OK, so about those quirks . . . it's pretty obvious from the beginning of the novel that Annika is on the autism spectrum, so her unique mannerisms, mode of speech, and difficulty with social interaction are not minor. In the past timeline, she and Jonathan meet at a chess club where only one person is willing to play with her. Like many high-functioning people on the spectrum, Annika is one sharp cookie. Their romance in both the present and the past unfold at around the same pace. So, while they're getting to know each other all over again and testing the waters, both a little afraid that it won't work out a second time, you're also getting to know them as a couple in college and eagerly waiting to find out how they ended up apart (because, honestly, they seem so perfect for each other).

I finished The Girl He Used to Know a couple weeks ago. I read maybe a chapter on the first night that I opened it and the next day construction on our patio was halted by rain. But, then we had a pleasant, sunny afternoon, so I dragged a towel outside and plopped it over the unfinished steps, sat in the sun, and read, hence the photo on the incomplete steps. I moved from steps to porch chair to couch to bed with that book and could. not. put. it. down. I had to warn my husband that I wasn't going to come up for air until I finished. It's very unusual for a book about a relationship to grip me so intensely but seriously . . . I adored the two main characters and was absolutely riveted. I had to know how their story would turn out.

In the last 30 pages or so, something major happens and I don't think I breathed for the entire last portion of the novel. Yes, it's true, I'm dead. And, oddly, I didn't love the ending. But, it didn't matter one bit. I enjoyed the book so much till that point that an imperfect (abrupt) ending wasn't enough to convince me to take off even half a point. I gave The Girl He Used to Know a 5-star rating at Goodreads and then couldn't stop thinking about it.

Highly recommended - The Girl He Used to Know is proof that a book with two immensely likable characters can be compelling to the point of being impossible to put down. Wonderful characters, flawed but kind, and a moving, entrancing tale of rekindled romance for an unusual couple. The last 30 or 40 pages had my heart in my throat.

I loved The Girl He Used to Know so much that I ordered another book by Tracey Garvis Graves, The Island. If I could stop everything and read it right now, I would. But, I have quite a toppling stack of ARCs to conquer in the next couple of months. We'll see what happens. I might not be able to keep my hands off of it.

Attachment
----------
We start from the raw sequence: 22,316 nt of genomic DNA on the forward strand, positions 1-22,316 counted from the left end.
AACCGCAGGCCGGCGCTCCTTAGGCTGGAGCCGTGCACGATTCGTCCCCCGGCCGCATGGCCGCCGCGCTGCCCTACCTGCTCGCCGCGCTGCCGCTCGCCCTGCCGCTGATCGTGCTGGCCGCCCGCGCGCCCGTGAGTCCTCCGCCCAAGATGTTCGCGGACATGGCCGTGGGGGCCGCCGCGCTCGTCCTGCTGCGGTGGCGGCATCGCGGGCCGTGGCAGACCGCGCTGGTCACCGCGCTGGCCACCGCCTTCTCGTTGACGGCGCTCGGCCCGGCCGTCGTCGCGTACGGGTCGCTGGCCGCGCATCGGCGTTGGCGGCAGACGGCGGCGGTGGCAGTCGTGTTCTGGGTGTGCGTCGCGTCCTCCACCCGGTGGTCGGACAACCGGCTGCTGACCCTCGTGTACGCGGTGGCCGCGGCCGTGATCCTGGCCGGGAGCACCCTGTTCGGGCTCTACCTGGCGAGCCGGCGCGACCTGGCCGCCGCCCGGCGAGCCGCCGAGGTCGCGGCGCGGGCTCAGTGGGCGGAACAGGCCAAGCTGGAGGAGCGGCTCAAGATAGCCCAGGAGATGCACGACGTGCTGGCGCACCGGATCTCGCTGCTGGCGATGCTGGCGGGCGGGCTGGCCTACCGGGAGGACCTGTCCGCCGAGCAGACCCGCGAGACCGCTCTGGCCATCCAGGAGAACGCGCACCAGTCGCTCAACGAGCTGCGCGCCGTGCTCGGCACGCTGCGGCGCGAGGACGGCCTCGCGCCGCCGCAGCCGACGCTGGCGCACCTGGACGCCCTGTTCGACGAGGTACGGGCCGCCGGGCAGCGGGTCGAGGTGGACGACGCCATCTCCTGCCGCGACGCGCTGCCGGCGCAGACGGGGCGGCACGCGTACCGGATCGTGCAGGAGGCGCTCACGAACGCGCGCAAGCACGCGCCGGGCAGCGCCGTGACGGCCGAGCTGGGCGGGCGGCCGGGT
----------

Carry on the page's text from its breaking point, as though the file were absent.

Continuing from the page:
I received a copy of The Girl He Used to Know from St. Martin's Press via Shelf Awareness and wow, do I feel like a lucky girl for getting to read this book. The release date was April 2.


©2019 Nancy Horner. All rights reserved. If you are reading this post at a site other than Bookfoolery or its RSS feed, you are reading a stolen feed. Email bookfoolery@gmail.com for written permission to reproduce text or photos.

Monday, April 22, 2019

Monday Malarkey



Recent arrivals (top to bottom):


  • Far Flung by Cassandra Kircher - from West Virginia University Press for review
  • No Flying in the House by Betty Brock - purchased
  • The Desert Sky Before Us by Anne Valente - from HarperCollins for review
  • The Beekeeper of Aleppo by Christy Lefteri - from Ballantine Books for review
  • Inspired by Rachel Held Evans - purchased
  • Summer Country by Lauren Willig - from HarperCollins for review 


Nice pile, again. Far Flung (essays) and The Beekeeper of Aleppo were both won via Shelf Awareness drawings and both excited me in a way you'd think books would no longer do. But, yes, I get excited like a kid looking at shiny packages under a Christmas tree, to this day. Kind of wild how the joy of books, especially those that are unanticipated, simply refuses to fade. No Flying in the House was purchased on a whim when someone on Twitter posted her childhood favorites. Since I always liked books with some sort of magical, paranormal, or unusual-gift element -- like The Trouble with Jenny's Ear, which is about a girl who can suddenly hear everyone's thoughts -- I figured the kid in me would like a book about a little girl who can fly (she's part fairy). And, I can always pass it on to my grandkids, when I'm done.